In PCC, the various outputs 13, 16 of the first and second RSCC are also “punctured” or taken from the remainder of the outputs 13, 16 and selected for transmission. Puncturing outputs is acceptable for transmission purposes because of the redundancy of information which is created within the encoder 10. Since the signal is being redundantly transmitted from the several outputs 13, 16, eliminating some of the parts of the outputs does not degrade signal performance. After the puncturing of the output, encoder 10 has the same rate as a ⅓ rate convolutional encoder. Therefore, there is no additional bandwidth increase.
Another form of Turbo Coding known in the art is Serial Concatenated Coding (SCC). FIG. 2 shows an illustrated depiction of the architecture used for SCC. As shown in FIG. 2, there is a serial cascade of an outer encoder 31, an interleaver 32 and an inner encoder 33. The signal to be coded and transmitted is input into the outer encoder 31. The output of outer encoder 31 is then fed to interleaver 32 where the signal is shuffled in a predetermined manner. The output of interleaver 32 is then sent to the inner encoder 33 for transmission. Most commonly in the art, both the inner and outer encoders use convolutional codes.
There are a few decoding algorithms known in the art which can be used to decode Turbo codes. By way of example only, an iterative decoding algorithm which may be used to decode SCC is described below.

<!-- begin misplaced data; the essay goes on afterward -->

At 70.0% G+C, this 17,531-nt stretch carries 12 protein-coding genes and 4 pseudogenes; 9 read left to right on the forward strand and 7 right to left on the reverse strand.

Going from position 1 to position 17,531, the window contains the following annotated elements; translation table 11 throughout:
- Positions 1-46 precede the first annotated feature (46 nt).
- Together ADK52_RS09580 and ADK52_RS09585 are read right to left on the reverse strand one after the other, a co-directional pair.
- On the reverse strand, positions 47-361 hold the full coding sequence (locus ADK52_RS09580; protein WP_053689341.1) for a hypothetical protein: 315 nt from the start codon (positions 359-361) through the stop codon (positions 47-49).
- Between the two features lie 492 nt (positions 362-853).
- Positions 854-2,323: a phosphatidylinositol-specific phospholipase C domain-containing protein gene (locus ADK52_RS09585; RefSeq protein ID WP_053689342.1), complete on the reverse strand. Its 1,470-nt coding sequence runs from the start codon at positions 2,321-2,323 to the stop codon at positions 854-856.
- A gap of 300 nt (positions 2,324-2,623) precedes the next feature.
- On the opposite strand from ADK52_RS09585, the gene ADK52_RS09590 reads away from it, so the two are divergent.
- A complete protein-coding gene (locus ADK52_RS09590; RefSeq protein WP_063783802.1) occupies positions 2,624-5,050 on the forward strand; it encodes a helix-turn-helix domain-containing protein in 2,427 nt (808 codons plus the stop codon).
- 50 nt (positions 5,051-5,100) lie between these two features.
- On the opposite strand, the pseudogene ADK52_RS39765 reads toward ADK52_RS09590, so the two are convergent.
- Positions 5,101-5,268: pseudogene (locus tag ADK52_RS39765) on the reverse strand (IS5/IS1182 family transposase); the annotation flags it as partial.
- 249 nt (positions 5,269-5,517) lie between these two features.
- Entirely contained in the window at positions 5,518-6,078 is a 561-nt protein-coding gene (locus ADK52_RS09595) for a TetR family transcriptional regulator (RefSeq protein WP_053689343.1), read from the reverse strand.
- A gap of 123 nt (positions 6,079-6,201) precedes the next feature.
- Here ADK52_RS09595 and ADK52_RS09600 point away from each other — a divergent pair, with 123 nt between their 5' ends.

The basic idea of an iterative Turbo decoding algorithm for SCC transmissions is shown in FIG. 3. As shown in FIG. 3, fresh information is generated and fed back to inner decoder 34 or outer decoder 36 in every iteration to update the previous estimates of the intended signals. Iteration stops when the detected coding gain diminishes below a certain threshold, i.e., when all the information is substantially used. In practice, the number of iterations typically varies from about 5 to 12.
In operation, the first iteration produces the conventional non-iterative estimates in the system of FIG. 3. During the first iteration of the system shown in FIG. 3, soft outputs So, consisting of the likelihood (or probability) of the information and code symbols, are fed from a demodulator (not shown) into an Inner Soft-Input Soft-Output (SISO) decoder block 34. Inner SISO block 34 operates upon logarithmic likelihood ratios as inputs and outputs. The second input I2 of SISO block 34 is held at zero during-this first iteration. The Inner SISO output O1 is fed into a de-interleaver 35 and then into inputs I2′ of an outer SISO decoder block 36.
During the following iterations, the outer SISO block 36 output O2 is fed back through interleaver 37 to the second input I2 of Inner SISO decoder block 34 until the outer SISO 36 sends the decoded decision output signal along output path O2. Refreshed information is generated and fed back to inner decoder 34 or outer decoder 36 in each iteration through blocks 38, 39 to update the previous estimates of the intended signals.